Anne Hull is a Pulitzer Prize-winning journalist. Her debut memoir, Through the Groves, about coming-of-age and coming-out in Florida in the 1960s, will be released by Holt in June.

Maybe for some, being asked to name their 10 favorite LGBTQ memoirs of all time might be a breezy exercise. I found it next to impossible, for two reasons. One, the sheer number of extraordinary and distinctive memoirs by queer writers. Two, certain characters in queer novels have earned such a permanent place in our collective minds that it’s hard to distinguish who’s real and who’s not. Carol in The Price of Salt by Patricia Highsmith, Little Dog in Ocean Vuong’s On Earth We’re Briefly Gorgeous, Isaiah and Samuel in Robert Jones Jr.’s The Prophets, Jack Twist and Ennis Del Mar in Annie Proulx’s “Brokeback Mountain,” David in James Baldwin’s Giovanni’s Room, Molly Bolt in Rita Mae Brown’s Rubyfruit Jungle, Celie in Alice Walker’s The Color Purple, Jess in Leslie Feinberg’s Stone Butch Blues—all are icons, each so lifelike they transcend the minor technicality of actually being fictitious.

But rules are rules. Each of the 10 memoirs on this list are not just great, they’re interwoven with the specific time in my life when I read them, causing some big splash in my consciousness about what it means to be queer and reaffirming that there are other people out there, living and dying, just like me. In no particular order:

1. How We Fight for Our Lives by Saeed Jones

It’s the start of a Texas summer and some serious adolescent heat has erupted inside 12-year-old Jones. The object of his desire is a menacing white neighbor boy who’ll soon turn on him, but Jones already has a sense of the perils he’ll face as a young queer Black man in the South. This spare, gorgeous ache of a memoir is about that journey and the masks Jones wears to protect his many divided selves. 

Most central to this journey is Jones’s mother, who is responsible to a fault and on a mission to make sure her only child has a life bigger than their claustrophobic apartment. Jones is still in middle school when he spies her dancing to a Prince song on the kitchen radio. Seeing her hips move to the nasty falsetto of “I Want to Be Your Lover,” Jones witnesses a sensual creature who is a complete stranger to the woman he knows, just as his sexuality will make him a stranger to her. 

Anyone who’s ever been the child of a single parent will identify with the captive-stranger intimacy that Jones describes. I’ve never been so lonely for a book as when I finished this one.  

2. “The Professor: A Sentimental Education” by Terry Castle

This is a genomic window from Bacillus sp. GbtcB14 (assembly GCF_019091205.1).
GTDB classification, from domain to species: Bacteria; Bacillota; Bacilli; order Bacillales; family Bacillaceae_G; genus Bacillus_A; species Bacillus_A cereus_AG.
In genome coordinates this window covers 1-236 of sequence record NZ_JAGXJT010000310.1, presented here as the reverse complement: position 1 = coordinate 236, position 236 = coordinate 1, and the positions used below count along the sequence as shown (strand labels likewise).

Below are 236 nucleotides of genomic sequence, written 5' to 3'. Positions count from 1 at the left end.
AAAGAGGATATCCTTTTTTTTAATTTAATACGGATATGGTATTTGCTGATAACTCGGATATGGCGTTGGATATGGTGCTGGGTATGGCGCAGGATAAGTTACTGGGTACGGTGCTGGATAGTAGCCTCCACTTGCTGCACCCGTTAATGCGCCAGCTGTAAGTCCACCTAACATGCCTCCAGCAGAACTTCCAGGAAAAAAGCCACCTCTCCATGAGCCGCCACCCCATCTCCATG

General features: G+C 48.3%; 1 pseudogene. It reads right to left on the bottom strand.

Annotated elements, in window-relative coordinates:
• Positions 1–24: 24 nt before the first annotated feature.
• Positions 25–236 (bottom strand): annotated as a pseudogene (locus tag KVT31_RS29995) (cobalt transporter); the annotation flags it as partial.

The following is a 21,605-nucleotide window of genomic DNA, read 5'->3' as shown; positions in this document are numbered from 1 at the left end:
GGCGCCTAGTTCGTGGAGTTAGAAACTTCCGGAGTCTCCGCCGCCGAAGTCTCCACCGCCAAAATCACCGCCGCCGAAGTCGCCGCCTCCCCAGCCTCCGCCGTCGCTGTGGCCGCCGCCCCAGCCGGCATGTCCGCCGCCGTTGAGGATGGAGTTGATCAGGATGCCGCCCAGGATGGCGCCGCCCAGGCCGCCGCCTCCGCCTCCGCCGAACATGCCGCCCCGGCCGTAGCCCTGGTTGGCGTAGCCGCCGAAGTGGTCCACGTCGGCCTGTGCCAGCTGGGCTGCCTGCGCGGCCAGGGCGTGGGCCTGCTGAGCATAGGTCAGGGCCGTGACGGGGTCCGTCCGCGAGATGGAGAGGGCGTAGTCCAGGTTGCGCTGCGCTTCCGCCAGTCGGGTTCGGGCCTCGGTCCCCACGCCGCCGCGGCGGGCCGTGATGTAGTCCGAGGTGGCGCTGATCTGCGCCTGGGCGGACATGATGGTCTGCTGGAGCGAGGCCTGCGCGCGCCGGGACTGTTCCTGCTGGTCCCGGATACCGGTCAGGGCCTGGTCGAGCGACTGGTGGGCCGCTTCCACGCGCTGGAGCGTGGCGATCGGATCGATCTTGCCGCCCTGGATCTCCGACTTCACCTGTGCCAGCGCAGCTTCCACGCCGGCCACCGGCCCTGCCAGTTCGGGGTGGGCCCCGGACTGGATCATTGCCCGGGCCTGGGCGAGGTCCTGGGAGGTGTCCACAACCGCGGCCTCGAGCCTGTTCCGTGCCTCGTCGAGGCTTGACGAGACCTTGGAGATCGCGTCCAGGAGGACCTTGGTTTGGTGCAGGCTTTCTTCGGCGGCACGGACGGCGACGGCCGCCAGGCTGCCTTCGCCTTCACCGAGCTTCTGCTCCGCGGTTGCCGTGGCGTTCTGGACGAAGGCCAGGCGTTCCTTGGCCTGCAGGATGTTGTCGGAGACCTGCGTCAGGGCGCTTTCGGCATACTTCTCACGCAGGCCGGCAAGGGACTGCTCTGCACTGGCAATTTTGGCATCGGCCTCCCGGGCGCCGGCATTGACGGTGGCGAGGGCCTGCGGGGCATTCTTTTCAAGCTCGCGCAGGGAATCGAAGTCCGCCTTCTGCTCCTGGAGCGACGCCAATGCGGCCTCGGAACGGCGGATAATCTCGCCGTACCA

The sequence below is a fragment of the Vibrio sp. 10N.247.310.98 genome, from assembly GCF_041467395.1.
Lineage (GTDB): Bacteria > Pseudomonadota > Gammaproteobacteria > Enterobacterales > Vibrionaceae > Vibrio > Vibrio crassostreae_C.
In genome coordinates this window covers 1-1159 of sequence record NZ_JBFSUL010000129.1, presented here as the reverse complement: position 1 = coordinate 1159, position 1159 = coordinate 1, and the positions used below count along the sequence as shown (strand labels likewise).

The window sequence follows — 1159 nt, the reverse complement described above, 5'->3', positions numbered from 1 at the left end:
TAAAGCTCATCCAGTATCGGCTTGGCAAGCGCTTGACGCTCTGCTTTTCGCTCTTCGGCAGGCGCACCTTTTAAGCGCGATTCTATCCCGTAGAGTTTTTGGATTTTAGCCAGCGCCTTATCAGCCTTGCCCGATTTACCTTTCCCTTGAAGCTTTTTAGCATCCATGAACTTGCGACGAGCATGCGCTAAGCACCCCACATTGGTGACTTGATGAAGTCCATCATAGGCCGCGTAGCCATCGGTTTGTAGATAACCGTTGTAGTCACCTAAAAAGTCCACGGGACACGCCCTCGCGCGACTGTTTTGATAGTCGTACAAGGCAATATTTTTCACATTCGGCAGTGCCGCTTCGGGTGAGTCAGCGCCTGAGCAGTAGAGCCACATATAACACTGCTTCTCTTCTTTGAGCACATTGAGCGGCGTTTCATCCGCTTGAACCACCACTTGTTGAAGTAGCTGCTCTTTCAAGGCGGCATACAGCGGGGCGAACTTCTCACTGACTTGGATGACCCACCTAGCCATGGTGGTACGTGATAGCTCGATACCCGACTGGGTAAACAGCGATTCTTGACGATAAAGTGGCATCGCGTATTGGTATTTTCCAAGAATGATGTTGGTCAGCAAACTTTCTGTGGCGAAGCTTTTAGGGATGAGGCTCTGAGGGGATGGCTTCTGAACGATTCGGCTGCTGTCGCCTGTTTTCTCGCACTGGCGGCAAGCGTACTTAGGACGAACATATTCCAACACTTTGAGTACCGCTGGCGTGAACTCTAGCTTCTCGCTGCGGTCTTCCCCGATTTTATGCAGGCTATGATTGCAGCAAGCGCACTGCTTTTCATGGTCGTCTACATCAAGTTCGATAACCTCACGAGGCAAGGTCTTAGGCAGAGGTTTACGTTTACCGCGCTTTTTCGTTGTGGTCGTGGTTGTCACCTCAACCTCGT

[“The Professor” is actually an essay in a collection of Castle’s other works (The Professor and Other Writings, which also includes her priceless gem on her mock-friendship with Susan Sontag) but at 187 pages, it qualifies as a memoir, and one that dazzles me so hard I read it, literally, all the time.] 

The lesbian landscape is rife with women who specialize in toying with young hearts. It never ends well for the young heart; think of a cat with a half-dead mouse in its mouth. Castle’s gloriously funny memoir is the story of that mouse, chronicling the romps that lead young Terry to the ultimate romp, in graduate school, with an older professor. The story is wickedly good because Castle semi-realizes that she’s starry-eyed for a pompous narcissist who rations out sex just enough to string her along and then barely acknowledges her on campus. The time period is mid-70s feminism—Bonnie Raitt and Harveys Bristol Cream. If there’s a better bull’s eye portrait of the older seductress working her Sapphic sorcery on a hoodwinked 22-year-old headed for heartbreak, I can’t think of it. 

3. Mean Little Deaf Queer by Terry Galloway

Our heroine may not be able to hear, but she can bed-hop like no one’s business. Galloway’s memoir is a true rollick, a real homage to slutty lesbians at their finest (zero guilt, on to the next) and at their lowest. Galloway’s treats her deafness as no more than an unfortunate event, caused by an Army doctor who injected her pregnant mother with the wrong drug. A heartfelt portrayal of a person who is otherly abled this is not. She’s a bad girl, with lip-reading talents that come in handy. And yet she also describes what it’s like to live in a silent world, making clear the very real difference between being able to hear and not. Galloway does not trample all over tenderness; she uses it as needed and at just the right moments to give this memoir its power.  

4. Borrowed Time: An AIDS Memoir by Paul Monette

This is a tender and wrenching early account of the cataclysm that defined a generation of gay men in America. Monette, a Yale-educated writer, and his partner, Roger Horwitz, a lawyer, had been together several years when Roger started feeling lousy. His AIDS diagnosis marked the beginning of his life as a patient, and Paul’s as a caretaker and diarist of his partner’s decline. Borrowed Time is often described as a first-person account of living with AIDs. In those dark days, however, there wasn’t much time between living and dying. Monette’s memoir concerns the 18 months between Roger’s diagnosis and death—the wasting before his eyes of the person he loved, the mysteries of the illness, the social stigma, and his own floating terror of becoming sick himself. Reading the book when it came out in 1988, I remember thinking that memoirs are about the past, but the horror of AIDS had only begun. Many friends of mine could not bear to read it; like the constant stream of obituaries in the newspaper, Monette’s memoir was one more reminder closing in on them. It remains a remarkable document of that time. In 1995, Monette died from AIDS at 49. 

5. All the Roads Are Open: The Afghan Journey by Annemarie Schwarzenbach